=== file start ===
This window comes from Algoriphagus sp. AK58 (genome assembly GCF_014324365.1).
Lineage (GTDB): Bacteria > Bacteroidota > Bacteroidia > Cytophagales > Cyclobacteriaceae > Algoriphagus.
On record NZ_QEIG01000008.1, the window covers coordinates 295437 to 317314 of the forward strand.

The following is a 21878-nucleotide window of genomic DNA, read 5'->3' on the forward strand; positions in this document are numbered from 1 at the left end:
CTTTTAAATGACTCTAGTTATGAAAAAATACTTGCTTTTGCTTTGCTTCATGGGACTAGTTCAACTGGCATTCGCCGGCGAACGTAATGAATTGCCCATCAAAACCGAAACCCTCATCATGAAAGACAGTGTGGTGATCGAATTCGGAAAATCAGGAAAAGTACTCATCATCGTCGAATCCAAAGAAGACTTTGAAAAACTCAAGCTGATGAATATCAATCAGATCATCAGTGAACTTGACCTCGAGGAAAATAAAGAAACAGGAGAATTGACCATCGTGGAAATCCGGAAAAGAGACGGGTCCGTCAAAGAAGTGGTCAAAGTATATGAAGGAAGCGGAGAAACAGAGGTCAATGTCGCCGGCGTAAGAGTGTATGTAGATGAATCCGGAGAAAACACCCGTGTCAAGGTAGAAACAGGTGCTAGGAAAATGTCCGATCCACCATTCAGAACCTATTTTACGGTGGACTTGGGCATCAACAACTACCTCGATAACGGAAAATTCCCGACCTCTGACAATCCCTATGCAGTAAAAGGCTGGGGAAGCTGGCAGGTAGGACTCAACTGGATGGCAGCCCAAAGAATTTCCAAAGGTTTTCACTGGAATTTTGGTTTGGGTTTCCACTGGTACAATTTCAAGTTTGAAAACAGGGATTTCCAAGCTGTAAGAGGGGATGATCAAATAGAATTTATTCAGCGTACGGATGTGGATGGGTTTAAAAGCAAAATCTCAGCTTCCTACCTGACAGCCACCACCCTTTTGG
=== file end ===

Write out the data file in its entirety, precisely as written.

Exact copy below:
This window comes from Algoriphagus sp. AK58 (genome assembly GCF_014324365.1).
Lineage (GTDB): Bacteria > Bacteroidota > Bacteroidia > Cytophagales > Cyclobacteriaceae > Algoriphagus.
On record NZ_QEIG01000008.1, the window covers coordinates 295437 to 317314 of the forward strand.

The following is a 21878-nucleotide window of genomic DNA, read 5'->3' on the forward strand; positions in this document are numbered from 1 at the left end:
CTTTTAAATGACTCTAGTTATGAAAAAATACTTGCTTTTGCTTTGCTTCATGGGACTAGTTCAACTGGCATTCGCCGGCGAACGTAATGAATTGCCCATCAAAACCGAAACCCTCATCATGAAAGACAGTGTGGTGATCGAATTCGGAAAATCAGGAAAAGTACTCATCATCGTCGAATCCAAAGAAGACTTTGAAAAACTCAAGCTGATGAATATCAATCAGATCATCAGTGAACTTGACCTCGAGGAAAATAAAGAAACAGGAGAATTGACCATCGTGGAAATCCGGAAAAGAGACGGGTCCGTCAAAGAAGTGGTCAAAGTATATGAAGGAAGCGGAGAAACAGAGGTCAATGTCGCCGGCGTAAGAGTGTATGTAGATGAATCCGGAGAAAACACCCGTGTCAAGGTAGAAACAGGTGCTAGGAAAATGTCCGATCCACCATTCAGAACCTATTTTACGGTGGACTTGGGCATCAACAACTACCTCGATAACGGAAAATTCCCGACCTCTGACAATCCCTATGCAGTAAAAGGCTGGGGAAGCTGGCAGGTAGGACTCAACTGGATGGCAGCCCAAAGAATTTCCAAAGGTTTTCACTGGAATTTTGGTTTGGGTTTCCACTGGTACAATTTCAAGTTTGAAAACAGGGATTTCCAAGCTGTAAGAGGGGATGATCAAATAGAATTTATTCAGCGTACGGATGTGGATGGGTTTAAAAGCAAAATCTCAGCTTCCTACCTGACAGCCACCACCCTTTTGG